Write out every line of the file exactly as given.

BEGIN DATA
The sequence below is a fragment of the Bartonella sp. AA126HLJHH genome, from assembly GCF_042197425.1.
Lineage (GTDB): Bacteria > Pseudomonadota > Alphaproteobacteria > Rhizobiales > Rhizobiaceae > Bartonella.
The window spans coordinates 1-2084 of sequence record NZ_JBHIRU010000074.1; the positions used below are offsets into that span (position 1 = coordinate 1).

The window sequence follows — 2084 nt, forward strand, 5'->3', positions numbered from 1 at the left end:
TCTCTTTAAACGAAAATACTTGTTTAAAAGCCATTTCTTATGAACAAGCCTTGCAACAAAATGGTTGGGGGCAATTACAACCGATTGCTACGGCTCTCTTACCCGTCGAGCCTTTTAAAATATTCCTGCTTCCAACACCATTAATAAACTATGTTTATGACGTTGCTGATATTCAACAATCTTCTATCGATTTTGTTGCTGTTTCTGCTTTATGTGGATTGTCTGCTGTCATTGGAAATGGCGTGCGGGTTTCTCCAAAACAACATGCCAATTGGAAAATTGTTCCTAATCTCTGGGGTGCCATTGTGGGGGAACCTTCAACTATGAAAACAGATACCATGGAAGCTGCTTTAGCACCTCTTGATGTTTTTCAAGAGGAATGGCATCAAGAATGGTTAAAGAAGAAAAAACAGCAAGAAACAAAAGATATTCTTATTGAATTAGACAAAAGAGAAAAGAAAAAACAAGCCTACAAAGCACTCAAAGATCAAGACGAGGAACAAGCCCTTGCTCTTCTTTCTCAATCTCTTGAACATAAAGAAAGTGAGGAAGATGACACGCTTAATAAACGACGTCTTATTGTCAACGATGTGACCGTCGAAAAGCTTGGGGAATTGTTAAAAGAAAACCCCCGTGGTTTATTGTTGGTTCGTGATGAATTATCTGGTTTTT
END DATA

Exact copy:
The sequence below is a fragment of the Bartonella sp. AA126HLJHH genome, from assembly GCF_042197425.1.
Lineage (GTDB): Bacteria > Pseudomonadota > Alphaproteobacteria > Rhizobiales > Rhizobiaceae > Bartonella.
The window spans coordinates 1-2084 of sequence record NZ_JBHIRU010000074.1; the positions used below are offsets into that span (position 1 = coordinate 1).

The window sequence follows — 2084 nt, forward strand, 5'->3', positions numbered from 1 at the left end:
TCTCTTTAAACGAAAATACTTGTTTAAAAGCCATTTCTTATGAACAAGCCTTGCAACAAAATGGTTGGGGGCAATTACAACCGATTGCTACGGCTCTCTTACCCGTCGAGCCTTTTAAAATATTCCTGCTTCCAACACCATTAATAAACTATGTTTATGACGTTGCTGATATTCAACAATCTTCTATCGATTTTGTTGCTGTTTCTGCTTTATGTGGATTGTCTGCTGTCATTGGAAATGGCGTGCGGGTTTCTCCAAAACAACATGCCAATTGGAAAATTGTTCCTAATCTCTGGGGTGCCATTGTGGGGGAACCTTCAACTATGAAAACAGATACCATGGAAGCTGCTTTAGCACCTCTTGATGTTTTTCAAGAGGAATGGCATCAAGAATGGTTAAAGAAGAAAAAACAGCAAGAAACAAAAGATATTCTTATTGAATTAGACAAAAGAGAAAAGAAAAAACAAGCCTACAAAGCACTCAAAGATCAAGACGAGGAACAAGCCCTTGCTCTTCTTTCTCAATCTCTTGAACATAAAGAAAGTGAGGAAGATGACACGCTTAATAAACGACGTCTTATTGTCAACGATGTGACCGTCGAAAAGCTTGGGGAATTGTTAAAAGAAAACCCCCGTGGTTTATTGTTGGTTCGTGATGAATTATCTGGTTTTT